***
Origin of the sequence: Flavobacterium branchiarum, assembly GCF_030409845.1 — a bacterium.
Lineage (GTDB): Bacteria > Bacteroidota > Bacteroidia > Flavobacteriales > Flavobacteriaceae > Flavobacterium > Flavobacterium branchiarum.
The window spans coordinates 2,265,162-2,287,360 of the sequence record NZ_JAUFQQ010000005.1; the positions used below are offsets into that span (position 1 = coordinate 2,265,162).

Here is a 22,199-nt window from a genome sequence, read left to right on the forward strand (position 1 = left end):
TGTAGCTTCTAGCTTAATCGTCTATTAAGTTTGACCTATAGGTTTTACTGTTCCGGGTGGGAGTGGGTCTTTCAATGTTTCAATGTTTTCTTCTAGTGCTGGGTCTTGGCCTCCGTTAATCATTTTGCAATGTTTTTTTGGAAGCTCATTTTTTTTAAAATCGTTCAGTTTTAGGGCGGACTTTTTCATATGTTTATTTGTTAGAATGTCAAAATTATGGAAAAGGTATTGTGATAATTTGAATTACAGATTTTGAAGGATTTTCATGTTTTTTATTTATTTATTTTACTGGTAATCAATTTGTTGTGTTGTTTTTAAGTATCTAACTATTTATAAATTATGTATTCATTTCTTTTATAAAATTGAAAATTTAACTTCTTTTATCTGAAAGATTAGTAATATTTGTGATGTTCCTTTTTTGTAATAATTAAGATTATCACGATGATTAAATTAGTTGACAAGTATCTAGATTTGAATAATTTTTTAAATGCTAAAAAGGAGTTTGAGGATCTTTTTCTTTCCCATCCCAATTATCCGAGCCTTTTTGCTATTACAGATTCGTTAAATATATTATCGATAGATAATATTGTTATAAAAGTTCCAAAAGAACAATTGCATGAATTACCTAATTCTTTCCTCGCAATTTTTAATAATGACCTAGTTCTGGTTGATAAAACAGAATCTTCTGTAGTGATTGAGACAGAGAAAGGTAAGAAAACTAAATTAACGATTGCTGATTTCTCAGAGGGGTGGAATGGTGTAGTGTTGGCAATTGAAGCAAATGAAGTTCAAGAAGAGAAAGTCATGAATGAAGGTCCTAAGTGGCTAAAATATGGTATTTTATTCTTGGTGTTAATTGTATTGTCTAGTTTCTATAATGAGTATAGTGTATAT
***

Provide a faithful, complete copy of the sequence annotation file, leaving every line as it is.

Origin of the sequence: Flavobacterium branchiarum, assembly GCF_030409845.1 — a bacterium.
Lineage (GTDB): Bacteria > Bacteroidota > Bacteroidia > Flavobacteriales > Flavobacteriaceae > Flavobacterium > Flavobacterium branchiarum.
The window spans coordinates 2,265,162-2,287,360 of the sequence record NZ_JAUFQQ010000005.1; the positions used below are offsets into that span (position 1 = coordinate 2,265,162).

Here is a 22,199-nt window from a genome sequence, read left to right on the forward strand (position 1 = left end):
TGTAGCTTCTAGCTTAATCGTCTATTAAGTTTGACCTATAGGTTTTACTGTTCCGGGTGGGAGTGGGTCTTTCAATGTTTCAATGTTTTCTTCTAGTGCTGGGTCTTGGCCTCCGTTAATCATTTTGCAATGTTTTTTTGGAAGCTCATTTTTTTTAAAATCGTTCAGTTTTAGGGCGGACTTTTTCATATGTTTATTTGTTAGAATGTCAAAATTATGGAAAAGGTATTGTGATAATTTGAATTACAGATTTTGAAGGATTTTCATGTTTTTTATTTATTTATTTTACTGGTAATCAATTTGTTGTGTTGTTTTTAAGTATCTAACTATTTATAAATTATGTATTCATTTCTTTTATAAAATTGAAAATTTAACTTCTTTTATCTGAAAGATTAGTAATATTTGTGATGTTCCTTTTTTGTAATAATTAAGATTATCACGATGATTAAATTAGTTGACAAGTATCTAGATTTGAATAATTTTTTAAATGCTAAAAAGGAGTTTGAGGATCTTTTTCTTTCCCATCCCAATTATCCGAGCCTTTTTGCTATTACAGATTCGTTAAATATATTATCGATAGATAATATTGTTATAAAAGTTCCAAAAGAACAATTGCATGAATTACCTAATTCTTTCCTCGCAATTTTTAATAATGACCTAGTTCTGGTTGATAAAACAGAATCTTCTGTAGTGATTGAGACAGAGAAAGGTAAGAAAACTAAATTAACGATTGCTGATTTCTCAGAGGGGTGGAATGGTGTAGTGTTGGCAATTGAAGCAAATGAAGTTCAAGAAGAGAAAGTCATGAATGAAGGTCCTAAGTGGCTAAAATATGGTATTTTATTCTTGGTGTTAATTGTATTGTCTAGTTTCTATAATGAGTATAGTGTATAT